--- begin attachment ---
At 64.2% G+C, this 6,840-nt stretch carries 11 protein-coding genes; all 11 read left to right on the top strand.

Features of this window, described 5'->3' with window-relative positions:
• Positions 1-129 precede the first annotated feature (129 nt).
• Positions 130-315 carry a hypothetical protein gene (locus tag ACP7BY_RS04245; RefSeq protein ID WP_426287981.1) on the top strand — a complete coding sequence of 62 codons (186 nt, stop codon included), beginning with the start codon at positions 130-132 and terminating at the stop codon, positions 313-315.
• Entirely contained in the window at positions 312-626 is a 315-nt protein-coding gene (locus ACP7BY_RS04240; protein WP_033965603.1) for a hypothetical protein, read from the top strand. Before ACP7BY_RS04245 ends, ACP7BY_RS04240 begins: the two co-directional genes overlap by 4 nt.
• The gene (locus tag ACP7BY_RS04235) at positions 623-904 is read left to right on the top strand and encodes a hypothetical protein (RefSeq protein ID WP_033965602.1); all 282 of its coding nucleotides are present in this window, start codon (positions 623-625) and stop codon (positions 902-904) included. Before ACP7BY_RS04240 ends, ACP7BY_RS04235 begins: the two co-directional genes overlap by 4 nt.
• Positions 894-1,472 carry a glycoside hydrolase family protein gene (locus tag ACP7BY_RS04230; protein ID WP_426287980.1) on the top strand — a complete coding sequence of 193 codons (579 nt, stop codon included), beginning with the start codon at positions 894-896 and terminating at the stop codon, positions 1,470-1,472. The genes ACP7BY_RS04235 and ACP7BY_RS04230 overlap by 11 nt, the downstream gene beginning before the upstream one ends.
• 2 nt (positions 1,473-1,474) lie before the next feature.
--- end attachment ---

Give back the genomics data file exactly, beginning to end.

At 64.2% G+C, this 6,840-nt stretch carries 11 protein-coding genes; all 11 read left to right on the top strand.

Features of this window, described 5'->3' with window-relative positions:
• Positions 1-129 precede the first annotated feature (129 nt).
• Positions 130-315 carry a hypothetical protein gene (locus tag ACP7BY_RS04245; RefSeq protein ID WP_426287981.1) on the top strand — a complete coding sequence of 62 codons (186 nt, stop codon included), beginning with the start codon at positions 130-132 and terminating at the stop codon, positions 313-315.
• Entirely contained in the window at positions 312-626 is a 315-nt protein-coding gene (locus ACP7BY_RS04240; protein WP_033965603.1) for a hypothetical protein, read from the top strand. Before ACP7BY_RS04245 ends, ACP7BY_RS04240 begins: the two co-directional genes overlap by 4 nt.
• The gene (locus tag ACP7BY_RS04235) at positions 623-904 is read left to right on the top strand and encodes a hypothetical protein (RefSeq protein ID WP_033965602.1); all 282 of its coding nucleotides are present in this window, start codon (positions 623-625) and stop codon (positions 902-904) included. Before ACP7BY_RS04240 ends, ACP7BY_RS04235 begins: the two co-directional genes overlap by 4 nt.
• Positions 894-1,472 carry a glycoside hydrolase family protein gene (locus tag ACP7BY_RS04230; protein ID WP_426287980.1) on the top strand — a complete coding sequence of 193 codons (579 nt, stop codon included), beginning with the start codon at positions 894-896 and terminating at the stop codon, positions 1,470-1,472. The genes ACP7BY_RS04235 and ACP7BY_RS04230 overlap by 11 nt, the downstream gene beginning before the upstream one ends.
• 2 nt (positions 1,473-1,474) lie before the next feature.